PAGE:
Edvard Munch: The Modern Eye

Edvard Munch may forever be associated with The Scream, his iconic piece of work that exists in five formats – two paintings, two pastels and a lithograph – one of which sold for a staggering $119m earlier this summer. It is therefore refreshing to see a show dedicated to the work of this Norwegian artist that does not display any version.

Instead, Edvard Munch: The Modern Eye sets out to reassess the work of Munch. It proposes a dialogue between the artist’s paintings and drawings made in the first half of the 20th century and his often overlooked interest in the rise of modern media, including photography, film and the re-birth of stage production. Munch is often presented as a 19th century Symbolists and pre-Expressionist painter, yet he is also very much a contributor to art in the 20th Century – an aspect that the Tate Modern is keen to explore.

Born in 1863 in Norway, Munch lost his mother and sister to TB at a young age. By his 20s, the young artist was very much part of the bohemian circle who rejected traditional values spending time in Paris and Berlin, following a breakdown in 1908, returning to Norway for a more settled life.

A highly experimental artist, Munch reproduced many of his most famous work – 11 of the Weeping Woman – in much the same way that the likes of Andy Warhol did years later. He liked to work in various mediums and explore the same theme in different formats.

Back in Norway he continued to record new ways of seeing. He was fascinated by photography and the black and white films of his time, and closely followed the latest scientific breakthroughs. His use of prominent foregrounds and strong diagonals reference the advancing technological developments in cinema and photography.

Munch was keenly aware of the visual effects brought on by the introduction of electric lighting on theatre stages and used this to create ethereal drama in, for example, his 1907 Green Room series. The duality of presence and erasure is further explored in key works such as The Sun 1910-13 and Starry Night 1922-24, where matter takes on an ephemeral or ghostlike appearance.

Even though after 1909 he kept a relatively secluded life in Norway, Munch kept a close track of current affairs and responded to the political upheaval of his time through his paintings. Self-portraits also lay at the heart of his work. He depicted his experience of ageing, his emotional turmoil and sickness.

Having suffered a hemorrhage in his right eye in the 1930s, he continued to paint what he actually saw with his impaired eye. Munch completed his last self-portrait in 1940, Between the Clock and the Bed (pictured), a year before he died.

Organised in close cooperation with the Centre Pompidou in Paris and the Munch Museum in Oslo, Edvard Munch: The Modern Eye features over sixty paintings and fifty photographs, alongside his lesser-known filmic work. The exhibition has been curated by Angela Lampe and Clément Chéroux at the Centre Pompidou and by Nicholas Cullinan at Tate Modern assisted by Shoair Mavlian.

Edvard Munch: The Modern Eye is at the Tate Modern until 14 October 2012

Jaleh Parvardin

Design Talks | 5 – 25 Scrutton Street | Old Street | Shoreditch | London | EC2A 4HJ?W | UK | www.d-talks.com | Bookshop www.d-talks.com/bookshop | Published by Banksthomas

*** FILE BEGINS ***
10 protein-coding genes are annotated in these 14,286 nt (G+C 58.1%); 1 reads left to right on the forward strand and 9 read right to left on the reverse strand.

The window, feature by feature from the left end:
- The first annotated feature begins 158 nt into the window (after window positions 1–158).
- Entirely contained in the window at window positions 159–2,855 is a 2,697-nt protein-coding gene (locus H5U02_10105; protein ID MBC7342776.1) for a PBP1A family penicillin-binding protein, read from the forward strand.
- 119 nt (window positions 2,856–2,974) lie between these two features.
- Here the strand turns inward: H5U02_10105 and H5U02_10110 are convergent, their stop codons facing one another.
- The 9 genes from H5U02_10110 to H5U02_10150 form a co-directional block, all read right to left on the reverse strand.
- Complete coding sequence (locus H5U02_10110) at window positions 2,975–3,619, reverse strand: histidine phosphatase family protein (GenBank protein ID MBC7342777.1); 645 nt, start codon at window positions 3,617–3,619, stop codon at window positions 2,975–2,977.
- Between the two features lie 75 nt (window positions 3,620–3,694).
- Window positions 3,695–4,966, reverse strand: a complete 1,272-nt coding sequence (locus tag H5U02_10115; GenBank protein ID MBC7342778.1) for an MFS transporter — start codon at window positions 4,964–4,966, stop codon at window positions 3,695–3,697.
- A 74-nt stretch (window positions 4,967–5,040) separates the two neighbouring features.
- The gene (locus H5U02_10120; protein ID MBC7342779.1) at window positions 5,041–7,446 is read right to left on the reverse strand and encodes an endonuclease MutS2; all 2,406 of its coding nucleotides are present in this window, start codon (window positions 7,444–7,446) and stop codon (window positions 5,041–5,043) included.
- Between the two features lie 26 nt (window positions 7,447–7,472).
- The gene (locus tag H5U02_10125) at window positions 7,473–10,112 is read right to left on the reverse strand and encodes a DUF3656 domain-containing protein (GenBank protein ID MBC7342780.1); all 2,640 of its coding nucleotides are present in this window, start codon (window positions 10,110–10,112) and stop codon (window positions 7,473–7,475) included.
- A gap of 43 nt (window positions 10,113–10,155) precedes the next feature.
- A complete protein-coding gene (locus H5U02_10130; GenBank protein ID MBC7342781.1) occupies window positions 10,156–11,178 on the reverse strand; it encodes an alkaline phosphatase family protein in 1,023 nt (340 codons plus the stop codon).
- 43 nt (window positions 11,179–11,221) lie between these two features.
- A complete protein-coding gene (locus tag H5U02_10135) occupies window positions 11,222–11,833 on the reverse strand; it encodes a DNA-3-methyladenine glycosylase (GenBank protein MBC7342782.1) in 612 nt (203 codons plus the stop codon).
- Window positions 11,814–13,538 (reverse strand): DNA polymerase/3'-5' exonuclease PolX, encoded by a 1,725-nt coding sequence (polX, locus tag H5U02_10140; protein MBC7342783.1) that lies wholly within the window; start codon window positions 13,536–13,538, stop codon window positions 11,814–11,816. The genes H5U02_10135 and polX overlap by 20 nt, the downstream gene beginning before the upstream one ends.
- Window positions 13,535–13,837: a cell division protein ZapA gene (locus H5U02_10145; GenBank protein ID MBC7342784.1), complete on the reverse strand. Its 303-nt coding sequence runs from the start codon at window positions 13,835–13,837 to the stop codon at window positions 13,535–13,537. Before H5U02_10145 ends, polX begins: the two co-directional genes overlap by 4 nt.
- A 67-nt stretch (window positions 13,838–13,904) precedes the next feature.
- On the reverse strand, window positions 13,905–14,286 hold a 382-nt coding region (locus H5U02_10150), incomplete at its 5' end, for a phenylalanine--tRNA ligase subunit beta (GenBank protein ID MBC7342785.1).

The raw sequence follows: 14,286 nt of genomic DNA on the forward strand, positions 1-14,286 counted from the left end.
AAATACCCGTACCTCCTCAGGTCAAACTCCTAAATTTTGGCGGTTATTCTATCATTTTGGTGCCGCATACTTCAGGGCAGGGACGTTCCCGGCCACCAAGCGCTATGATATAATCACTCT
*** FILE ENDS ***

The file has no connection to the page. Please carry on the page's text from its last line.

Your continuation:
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Book review: Contemporary Jewellers

Self-expression has always existed, whether in the form of decorating the body or using objects – so the original human act of piercing some kind of pigment or object into the body gave birth to jewellery.

Contemporary Jewellers: Interview with European Artists successfully follows the development of this art and craft throughout the ages. It charts the history of jewellery makers, and explores the important role that self-expression has played in contemporary European jewellery design.

Contemporary Jewellers, written by Roberta Bernabei is published by Berg

Here the author Roberta Bernabei fully explores the various jewellers in different stages of European history and in particular the post-war development of contemporary European jewellery. She has divided the book into two major categories:  jewellery as content and jewellery as social commentary.

The first category, as the name suggests, is characterised by the meaning it encapsulates and projects. This is shown in the work of jewellers Gijs Bakker, Emmy Van and Peter Skubik.

In the second category, the jewellery has become a vehicle for the delivery of content that often relates to prevalent social conditions, politics, major world events or philosophical questions.

One of the major innovators in this area was Bruno Martinazzi, although others such as Otto Künzli and Ruudt Peters are notable contributors.

Bernabei, a professor at Loughborough University in the UK, has interviewed many of the major jewellery artists of recent years. Each interview is supported by a rich selection of photographs, detailed bibliography and an appendix that locates the jewellers’ work in galleries, museums and on line.

The book is a well-researched documentation of contemporary jewellery design, rich with photographs, drawings and illustrations of each practitioners work. It opens the door to contemporary practice and offers an essential reference for anyone interested in jewellery design.

Guest blogger Jaleh Parvardin

Contemporary Jewellers: Interview with European Artists by Roberta Bernabei, Loughborough University is published by Berg. To purchase a copy visit here at the DT Bookshop.

Design Talks | 5 – 25 Scrutton Street | Old Street | Shoreditch | London | EC2A 4HJ?W | UK | www.d-talks.com | Bookshop www.d-talks.com/bookshop | Published by Banksthomas

All rights and labelled images are covered by ©